}                      )

As a more complex example, consider the following XML document:

   <SalesOrder>
      <Number>1234</Number>
      <Customer>Gallagher Industries</Customer>
      <Date>29.10.00</Date>
      <Item Number="1">
         <Part>A-10</Part>
         <Quantity>12</Quantity>
         <Price>10.95</Price>
      </Item>
      <Item Number="2">
         <Part>B-43</Part>
         <Quantity>600</Quantity>
         <Price>3.99</Price>
      </Item>
   </SalesOrder>

which maps to the following objects:

      object SalesOrder {
         number = 1234;
         customer = "Gallagher Industries";
         date = 29.10.00;
         items = {ptrs to Item objects};
      }           /   \
                 /     \
                /       \
   object Item {       object Item {
      number = 1;         number = 2;
      part = "A-10";      part = "B-43";
      quantity = 12;      quantity = 600;
      price = 10.95;      price = 3.95;
   }                   }

and then to rows in the following tables:

   SaleOrders
   ----------
   Number   Customer                Date
   ------   --------------------    --------
   1234     Gallagher Industries    29.10.00
   ...      ...                     ...
   ...      ...                     ...
   
   
   Items
   -----
   SONumber   Item   Part   Quantity   Price
   --------   ----   ----   --------   -----
   1234       1      A-10   12         10.95
   1234       2      B-43   600        3.99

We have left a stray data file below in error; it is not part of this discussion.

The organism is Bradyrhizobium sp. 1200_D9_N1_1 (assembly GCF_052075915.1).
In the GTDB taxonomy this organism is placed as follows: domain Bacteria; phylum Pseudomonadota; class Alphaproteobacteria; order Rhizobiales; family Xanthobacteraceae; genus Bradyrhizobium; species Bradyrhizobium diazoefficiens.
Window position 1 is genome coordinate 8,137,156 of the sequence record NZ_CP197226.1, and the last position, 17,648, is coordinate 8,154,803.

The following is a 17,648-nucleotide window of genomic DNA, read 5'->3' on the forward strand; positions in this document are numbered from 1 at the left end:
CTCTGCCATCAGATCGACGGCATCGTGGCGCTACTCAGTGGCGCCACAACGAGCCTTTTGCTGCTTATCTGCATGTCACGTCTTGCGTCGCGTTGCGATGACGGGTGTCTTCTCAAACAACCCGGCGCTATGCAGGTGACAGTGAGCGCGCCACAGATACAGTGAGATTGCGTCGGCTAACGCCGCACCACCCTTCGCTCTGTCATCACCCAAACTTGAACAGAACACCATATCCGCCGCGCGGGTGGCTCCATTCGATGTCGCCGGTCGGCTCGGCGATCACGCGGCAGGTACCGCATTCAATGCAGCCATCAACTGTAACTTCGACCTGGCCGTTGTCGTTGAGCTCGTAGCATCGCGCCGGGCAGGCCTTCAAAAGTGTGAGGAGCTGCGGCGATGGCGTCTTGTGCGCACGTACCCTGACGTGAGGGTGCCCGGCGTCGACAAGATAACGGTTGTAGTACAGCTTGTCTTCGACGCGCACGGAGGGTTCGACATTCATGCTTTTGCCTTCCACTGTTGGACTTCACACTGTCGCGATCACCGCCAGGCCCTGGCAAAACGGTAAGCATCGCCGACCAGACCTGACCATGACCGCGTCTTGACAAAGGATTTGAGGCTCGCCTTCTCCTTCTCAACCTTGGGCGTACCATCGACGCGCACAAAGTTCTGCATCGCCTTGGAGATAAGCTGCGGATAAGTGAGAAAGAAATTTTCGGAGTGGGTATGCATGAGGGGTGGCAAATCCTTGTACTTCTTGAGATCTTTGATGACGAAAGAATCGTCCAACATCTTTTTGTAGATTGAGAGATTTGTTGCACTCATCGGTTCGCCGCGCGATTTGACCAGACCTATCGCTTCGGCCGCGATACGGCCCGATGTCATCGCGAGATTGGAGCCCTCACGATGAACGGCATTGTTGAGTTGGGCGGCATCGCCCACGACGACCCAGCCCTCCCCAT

...        ...    ...    ...        ...

All of these are examples of object-relational mappings from DTDs to relational databases.

3.1. The Basic Mapping

An object-relational mapping is performed in two steps. First, an XML schema (a DTD in this case) is mapped to an object schema, then the object schema is mapped to the database schema. The two mappings can optionally be combined for a direct DTD-to-database mapping, as is done in most software today.

In considering this mapping, it is important to understand that the objects involved are specific to each DTD and not objects from the DOM. In particular, these objects model the data in the XML document, while the DOM models the structure of the XML document. For example, the following shows the object trees for data-specific objects and the DOM that would be created for the XML document in the example above:

    SalesOrder                  Document
     /      \                       |
   Item    Item                  Element_______
                          ______/ /  \ \______ \_________
                         /       /    \       \          \
                    Element  Element  Element  Element   Element
                       |        |        |    /  |  \ \    etc.
                     Text     Text     Text  /   |   \ \_______
                                            /    |    \        \
                                      Element Element Element  Attr
                                         |       |       |       |
                                       Text    Text    Text    Text